Bill Turpin, an ex-journalist and communications director, who has been a faithful defender of truth and freedom of the press, draws on his past experiences to explore the world of journalism, and to bring to light the lost art of old fashioned newspapering.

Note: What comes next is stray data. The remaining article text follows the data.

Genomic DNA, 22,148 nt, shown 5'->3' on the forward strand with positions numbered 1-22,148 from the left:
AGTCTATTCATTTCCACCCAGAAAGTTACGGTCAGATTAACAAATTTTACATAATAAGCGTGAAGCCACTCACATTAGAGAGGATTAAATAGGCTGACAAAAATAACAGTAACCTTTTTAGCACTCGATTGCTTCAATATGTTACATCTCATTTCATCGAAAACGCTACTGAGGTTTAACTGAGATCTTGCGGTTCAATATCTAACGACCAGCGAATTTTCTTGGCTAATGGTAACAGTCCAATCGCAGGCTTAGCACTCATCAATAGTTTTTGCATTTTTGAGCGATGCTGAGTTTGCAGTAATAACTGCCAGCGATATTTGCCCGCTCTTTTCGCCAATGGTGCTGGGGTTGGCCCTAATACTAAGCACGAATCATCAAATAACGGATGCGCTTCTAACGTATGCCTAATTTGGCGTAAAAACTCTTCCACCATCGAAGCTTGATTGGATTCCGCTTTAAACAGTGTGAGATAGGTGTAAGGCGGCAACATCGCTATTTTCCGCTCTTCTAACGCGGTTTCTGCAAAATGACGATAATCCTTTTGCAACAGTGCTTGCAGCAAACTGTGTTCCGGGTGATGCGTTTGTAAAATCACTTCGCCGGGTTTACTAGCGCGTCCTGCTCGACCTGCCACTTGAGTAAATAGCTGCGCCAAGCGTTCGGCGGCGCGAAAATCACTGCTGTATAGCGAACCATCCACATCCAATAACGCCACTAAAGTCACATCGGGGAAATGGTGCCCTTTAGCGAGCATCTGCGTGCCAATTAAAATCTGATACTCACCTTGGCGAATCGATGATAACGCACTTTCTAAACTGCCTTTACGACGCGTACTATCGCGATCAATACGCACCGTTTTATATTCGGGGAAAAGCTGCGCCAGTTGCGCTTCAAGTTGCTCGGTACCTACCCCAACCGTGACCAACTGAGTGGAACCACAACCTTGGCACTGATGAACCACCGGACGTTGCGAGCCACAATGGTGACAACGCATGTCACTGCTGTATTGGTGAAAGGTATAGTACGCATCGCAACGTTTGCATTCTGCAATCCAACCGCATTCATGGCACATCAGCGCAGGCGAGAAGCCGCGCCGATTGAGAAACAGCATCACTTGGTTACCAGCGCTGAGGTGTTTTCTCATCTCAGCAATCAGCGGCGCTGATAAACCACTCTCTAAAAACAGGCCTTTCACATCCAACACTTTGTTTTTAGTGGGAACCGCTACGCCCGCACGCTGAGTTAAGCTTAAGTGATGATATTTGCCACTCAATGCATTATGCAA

What:Max’s Folly (Guernica Editions, 2016)Who:Bill Turpin has worked most of his career as a journalist, first in Montreal and more recently Halifax, but has also afflicted government and the communications world. He is currently living off his wits while studying to be a gadfly. Max’s Folly is his first novel.Why you need to read this now:Max, a journalist who has sustained a long career by using his wits, is confronted with a succession of devastating losses: his job, the death of his wife, and—so he’s been told—his memory. But Max knows there’s nothing wrong with his memory. He’s a lifelong time-traveller and his supposed memory lapses are actually bad “jumps”. When it seems he is about to lose his freedom to an assisted living home, Max decides on one last journey—a search in time-past for his late wife.The trouble is, Max can’t control the journey and it becomes a series of unpredictable “time-jumps”. On those occasions when he finds his wife, he can’t figure out how to stay in the moment, and she slips away. Sometimes, without warning, he is jolted back into the present, where he is awaited by the staff at the assisted-living home, a hostile grocery-store security guard and a faithful guru.Bill Turpin, an ex-journalist and communications director, who has been a faithful defender of truth and freedom of the press, draws on his past experiences to explore the world of journalism, and to bring to light the lost art of old fashioned newspapering.Even if you’re not a fan of journalism, Max’s Folly will draw you in. It’s a thrilling journey that delves into questions of love, loss, and memory, and that’s replete with dark humour and wise-cracking characters.Max’s Folly is a debut novel that’s original, hilarious, casually profane and above all, heartfelt.X plus Y:It’s like the clever, audacious prose of Nicholson Baker’s The Fermata with the unique poignancy and humour of Kurt Vonnegut’s Slaughterhouse-Five.